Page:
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The global talent acquisition process is quite time-consuming as it requires compliance with tax regulations and stringent labour laws. 

Luckily, there are two solutions in the HR service space to help companies streamline the global hiring endeavor — employer of record (EOR) and professional employer organisation (PEO). 

Understanding the key differences between EOR vs PEO can bring companies one step closer to the ideal solution for managing their global team. 

Keep on reading, as we’ll cover all about EOR and PEO, their benefits, and what sets them apart.

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What is an employer of record (EOR)?

An EOR is a company that functions as a legal employer for small or large-sized companies in locations where they don’t have legal entities. 

The EOR company owns legal entities in different countries worldwide and uses these entities to hire international talent on behalf of the client. This is convenient for companies that want to enter foreign markets without worrying about complying with local laws and regulations. 

An employer of record company typically handles the following HR functions:

The EOR manages the administrative work and payroll system, while businesses can solely focus on the core of their operations. In addition, the EOR company doesn’t interfere with day-to-day tasks, giving employers full control in managing their company. 

Benefits of EOR

When expanding a business on an international scale, partnering up with an employer of record provider is a sound choice. Companies can quickly access foreign markets without setting up a legal entity and dealing with bureaucracy.

EOR offers multiple benefits that can help businesses to achieve new heights on the global stage. 

1. Fast market entry

An EOR can save companies from the hassle of establishing a legal entity. The whole process of setting up a local legal entity is quite time-consuming, and it can even take up to two years for completion. 

Working with an EOR can alleviate such complexities by aiding companies to hire the best international talent while avoiding the legal rigmarole associated with creating subsidiaries. So, small businesses that lack resources to set up legal entities in new territories can benefit a lot from EOR services.

2. Full compliance 

Laws related to payroll management, health insurance, and pension contributions differ significantly between countries. It can be daunting to keep track of all local laws and requirements.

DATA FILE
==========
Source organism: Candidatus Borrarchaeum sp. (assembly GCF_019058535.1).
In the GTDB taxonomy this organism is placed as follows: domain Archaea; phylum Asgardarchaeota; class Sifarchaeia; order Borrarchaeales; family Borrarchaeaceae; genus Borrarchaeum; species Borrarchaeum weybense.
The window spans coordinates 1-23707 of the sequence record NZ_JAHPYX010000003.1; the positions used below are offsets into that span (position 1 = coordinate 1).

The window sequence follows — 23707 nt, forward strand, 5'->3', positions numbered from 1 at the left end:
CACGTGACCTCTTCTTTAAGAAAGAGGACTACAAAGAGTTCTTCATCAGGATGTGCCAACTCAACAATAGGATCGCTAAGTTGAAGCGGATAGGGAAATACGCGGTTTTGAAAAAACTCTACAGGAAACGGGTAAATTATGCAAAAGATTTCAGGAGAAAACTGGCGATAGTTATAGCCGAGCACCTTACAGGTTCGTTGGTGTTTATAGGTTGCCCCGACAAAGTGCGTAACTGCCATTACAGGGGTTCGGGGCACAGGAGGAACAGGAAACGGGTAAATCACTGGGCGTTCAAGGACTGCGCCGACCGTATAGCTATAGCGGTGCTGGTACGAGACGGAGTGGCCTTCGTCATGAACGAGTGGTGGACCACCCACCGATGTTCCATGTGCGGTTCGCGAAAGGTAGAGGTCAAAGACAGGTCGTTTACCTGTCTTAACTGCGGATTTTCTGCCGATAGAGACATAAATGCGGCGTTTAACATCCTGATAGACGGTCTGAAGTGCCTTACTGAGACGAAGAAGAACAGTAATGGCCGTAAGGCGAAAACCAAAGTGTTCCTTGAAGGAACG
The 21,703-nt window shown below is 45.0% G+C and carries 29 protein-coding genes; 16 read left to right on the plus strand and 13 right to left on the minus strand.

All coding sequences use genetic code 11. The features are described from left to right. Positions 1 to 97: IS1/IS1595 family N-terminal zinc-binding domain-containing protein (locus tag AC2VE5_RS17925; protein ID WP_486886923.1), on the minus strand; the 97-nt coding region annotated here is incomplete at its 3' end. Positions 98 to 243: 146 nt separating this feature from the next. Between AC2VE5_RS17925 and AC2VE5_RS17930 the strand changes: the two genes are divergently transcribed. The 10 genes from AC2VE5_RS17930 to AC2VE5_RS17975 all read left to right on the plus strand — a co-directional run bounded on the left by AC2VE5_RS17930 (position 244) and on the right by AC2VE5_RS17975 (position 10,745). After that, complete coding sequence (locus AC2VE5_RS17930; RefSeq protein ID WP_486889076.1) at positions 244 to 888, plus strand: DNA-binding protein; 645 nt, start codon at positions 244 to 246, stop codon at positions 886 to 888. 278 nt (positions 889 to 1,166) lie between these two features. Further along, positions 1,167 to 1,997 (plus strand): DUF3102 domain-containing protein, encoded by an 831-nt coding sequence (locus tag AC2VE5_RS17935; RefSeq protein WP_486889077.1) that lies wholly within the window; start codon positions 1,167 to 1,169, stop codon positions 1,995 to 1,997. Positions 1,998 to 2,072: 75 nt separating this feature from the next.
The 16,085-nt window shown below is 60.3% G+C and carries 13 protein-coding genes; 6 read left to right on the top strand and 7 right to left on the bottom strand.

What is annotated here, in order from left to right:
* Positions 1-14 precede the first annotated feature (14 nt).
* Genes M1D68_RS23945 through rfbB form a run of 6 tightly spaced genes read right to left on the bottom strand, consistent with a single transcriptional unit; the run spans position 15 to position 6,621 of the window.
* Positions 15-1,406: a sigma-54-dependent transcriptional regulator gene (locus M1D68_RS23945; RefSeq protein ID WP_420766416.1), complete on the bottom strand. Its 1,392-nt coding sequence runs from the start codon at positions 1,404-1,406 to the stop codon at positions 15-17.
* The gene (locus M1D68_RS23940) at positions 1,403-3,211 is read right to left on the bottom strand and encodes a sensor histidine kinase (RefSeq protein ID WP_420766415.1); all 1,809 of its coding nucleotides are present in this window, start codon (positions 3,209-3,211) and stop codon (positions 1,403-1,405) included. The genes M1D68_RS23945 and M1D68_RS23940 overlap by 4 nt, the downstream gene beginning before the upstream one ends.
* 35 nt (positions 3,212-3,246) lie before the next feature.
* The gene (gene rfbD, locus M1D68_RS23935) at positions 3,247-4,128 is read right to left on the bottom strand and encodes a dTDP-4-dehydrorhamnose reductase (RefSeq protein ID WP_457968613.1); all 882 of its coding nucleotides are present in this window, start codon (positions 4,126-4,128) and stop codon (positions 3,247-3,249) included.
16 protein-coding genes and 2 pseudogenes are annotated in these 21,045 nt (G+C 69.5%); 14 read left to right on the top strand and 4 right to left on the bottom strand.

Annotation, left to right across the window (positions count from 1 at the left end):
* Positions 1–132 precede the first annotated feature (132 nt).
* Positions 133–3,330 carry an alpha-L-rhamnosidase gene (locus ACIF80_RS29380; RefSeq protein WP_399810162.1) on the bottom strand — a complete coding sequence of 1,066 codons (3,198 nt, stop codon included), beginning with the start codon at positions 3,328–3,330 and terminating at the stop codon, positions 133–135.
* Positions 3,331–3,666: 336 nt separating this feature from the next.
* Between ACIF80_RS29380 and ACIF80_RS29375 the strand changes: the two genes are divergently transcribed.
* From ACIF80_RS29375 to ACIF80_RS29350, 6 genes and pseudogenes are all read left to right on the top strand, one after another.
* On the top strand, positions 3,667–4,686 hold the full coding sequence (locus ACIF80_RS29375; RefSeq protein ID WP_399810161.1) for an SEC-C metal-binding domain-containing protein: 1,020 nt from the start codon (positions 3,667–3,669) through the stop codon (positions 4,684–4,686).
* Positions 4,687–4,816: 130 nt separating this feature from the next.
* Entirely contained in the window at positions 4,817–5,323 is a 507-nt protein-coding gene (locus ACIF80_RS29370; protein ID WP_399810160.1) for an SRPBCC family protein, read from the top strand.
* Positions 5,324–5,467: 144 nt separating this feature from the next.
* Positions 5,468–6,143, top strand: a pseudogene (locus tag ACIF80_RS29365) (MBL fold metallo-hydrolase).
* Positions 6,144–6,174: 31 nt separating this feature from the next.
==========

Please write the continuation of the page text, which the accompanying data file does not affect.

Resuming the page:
Luckily, EOR providers are compliance experts who stay on top of the latest local regulations to ensure their clients comply with all legal requirements. Plus, the EOR retains full responsibility for non-compliance matters.

3. Competitive benefits packages

The competitive benefits packages awarded to employees must be in alignment with the local labour laws. An international EOR can help in creating a benefits package that suits the employees’ needs and deliver it in a specific timeframe. 

Moreover, small businesses could encounter obstacles when accessing insurance packages on behalf of their employees. An employer of record provider can easily register with pension funds and other providers for benefits. 

4. Avoid employee misclassification 

EOR companies can be of use to businesses and industries where workers would be illegally classified as contractors rather than employees. Misclassification can result in serious financial penalties and liabilities. 

When employees are hired through EOR’s legal entities, they are naturally classified as bona fide employees. This reduces the risk of employee misclassification and guarantees compliance. 


What is a professional employer organisation (PEO)?

Professional employer organisation (PEO) is a company that acts as a co-employer and provides HR services for companies that want to outsource these operations. 

PEOs assist businesses in compliantly hiring full-time workers around the globe and simplifying the payroll process. In addition, the client company that is in an arrangement with a PEO company holds the decision-making power for employees’ workload, projects, and salaries. 

PEO companies usually provide the following HR services:

  • Payroll processing;
  • Full legal compliance;
  • Employee benefits packages;
  • Onboarding new employees;
  • Preparing employment contracts;
  • Tax management.

Similarly to EOR providers, professional employer organisation companies offload HR-related tasks so that internal teams can fixate their attention on core tasks.

Benefits of PEO

PEO companies offer an array of benefits to businesses that want to share the burden of administrative tasks. They alleviate the stress that comes with HR compliance issues and ensure a solid recruiting process. 

This section will outline some of the numerous benefits that PEOs can provide.

1. Improved employee benefits

Attracting and retaining the best talent can be an uphill battle if companies don’t offer competitive salaries and benefits. Because PEOs co-employ a large number of workers, they can access robust benefits at affordable rates.